A collection of separate eyes, noses and mouths, each set on its own layer, for a customized jack-o-lantern/ghost face to be printed with the Eggbot. These were made to print on ping pong balls. You may need to adjust for eggs and other less regularly shaped items. I have included a “faces menu” PDF so that you can clearly review your choices. This was really helpful in a classroom situation.

Q and A with NanoBeam

Nanobeam

When we saw NanoBeam on Kickstarter, we had a hard time comprehending just how small it is. So we asked Hyrum if he could send us some pictures for a better sense of scale, and he obliged. Yes, it fits in a tic-tac box. After seeing just how teeny-tiny a 5 mm beam is (one quarter the cross sectional area of Maker Beam and one ninth of Open Beam), our next question was “What the heck?” So we asked what made him think of making such a tiny beam.

I just wanted some tiny beams to build a small robot. I looked all over the place but couldn’t find what I wanted. After some research, and talking to some extruding companies, I designed a beam that was so small it challenged all the rules of this manufacturing science. I made a few on my cnc mill before I commissioned the die, to be sure it was what I wanted.

Nanobeam

How did you find a factory to work with?

I combed the web and talked to a lot of companies. I finally found one that focused on small extrusions. I saw the amazingly small and precise work they were doing for companies like Boeing and 3M and I knew I found the company I needed.

Nanobeam

What kind of fasteners do you use for something this small?

I used the largest screw I could but they are still small. The size is M1.2; you will find these in some pairs of glasses. I’ve got 3 designs for the nuts, I am waiting on manufacturing samples for the last one before I decide for sure which I will use.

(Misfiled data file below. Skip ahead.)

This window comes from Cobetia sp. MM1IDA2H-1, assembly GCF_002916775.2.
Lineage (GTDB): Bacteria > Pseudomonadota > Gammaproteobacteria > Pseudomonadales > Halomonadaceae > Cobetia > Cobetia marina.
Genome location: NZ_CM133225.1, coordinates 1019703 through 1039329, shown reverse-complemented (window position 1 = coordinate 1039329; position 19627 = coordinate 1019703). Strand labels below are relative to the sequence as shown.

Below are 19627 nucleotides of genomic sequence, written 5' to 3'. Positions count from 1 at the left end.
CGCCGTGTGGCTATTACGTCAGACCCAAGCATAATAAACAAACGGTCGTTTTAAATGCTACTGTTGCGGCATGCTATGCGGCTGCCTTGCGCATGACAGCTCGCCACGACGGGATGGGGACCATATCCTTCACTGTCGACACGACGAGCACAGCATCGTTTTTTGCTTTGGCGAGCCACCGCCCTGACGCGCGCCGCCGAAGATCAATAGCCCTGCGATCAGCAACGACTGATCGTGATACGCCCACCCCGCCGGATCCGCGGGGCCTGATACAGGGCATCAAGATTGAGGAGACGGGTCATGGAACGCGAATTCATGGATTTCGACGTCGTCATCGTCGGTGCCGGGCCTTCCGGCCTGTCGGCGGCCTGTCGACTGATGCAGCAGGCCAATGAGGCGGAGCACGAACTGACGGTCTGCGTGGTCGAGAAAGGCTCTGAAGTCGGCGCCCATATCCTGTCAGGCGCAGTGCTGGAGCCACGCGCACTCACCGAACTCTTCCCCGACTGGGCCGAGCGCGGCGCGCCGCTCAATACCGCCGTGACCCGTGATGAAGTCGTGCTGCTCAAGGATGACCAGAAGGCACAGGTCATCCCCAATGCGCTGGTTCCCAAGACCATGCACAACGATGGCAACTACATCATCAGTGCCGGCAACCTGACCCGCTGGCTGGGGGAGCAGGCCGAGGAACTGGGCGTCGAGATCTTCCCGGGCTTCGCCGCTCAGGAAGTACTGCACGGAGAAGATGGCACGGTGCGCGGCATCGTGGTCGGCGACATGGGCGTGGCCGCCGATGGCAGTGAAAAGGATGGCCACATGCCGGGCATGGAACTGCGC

Nanobeam

We asked what he thought NanoBeam would be useful for.

Immediately, I see this making a splash with small robots, quad copters and electronic enclosures.  I also see it being great for diy wearables, scale models and crafts. I recently got feedback from a guy that wanted to use them as a frame, conductor and heat sink for an LED array. I can’t wait to see something like that. I’m going to get some stock without the black coating for this application.

We’re also very interested to see what people do with such a tiny extrusion! Thanks to Hyrum for answering our questions. You can find out more, and check out his designs (Open Source Hardware definition compliant) at the NanoBeam website and the Kickstarter campaign page.

Solderless Flickery Flame

We’ve talked previously about making simple LED pumpkins with candle flicker LEDs. Lately we’ve been playing with making better looking flames by using multiple independent flickering LEDs with different colors and lens styles. It makes a spectacular difference: it goes from something that looks like, well, a flickering LED to something that really looks like there might be a flame in there.

The end result is pretty neat: A compact battery powered “flameless flame” that looks great in a pumpkin, luminaria, or as a stage prop. The interplay of the different LED types and colors gives an ever-changing and shifting flame display.

Other than the candle flickering LEDs, the parts are commonly available. We’ve also bundled them together in the Solderless Flickery Flame Kit.

Components:

  • Battery Holder (2×AA with switch)
  • Mini-breadboard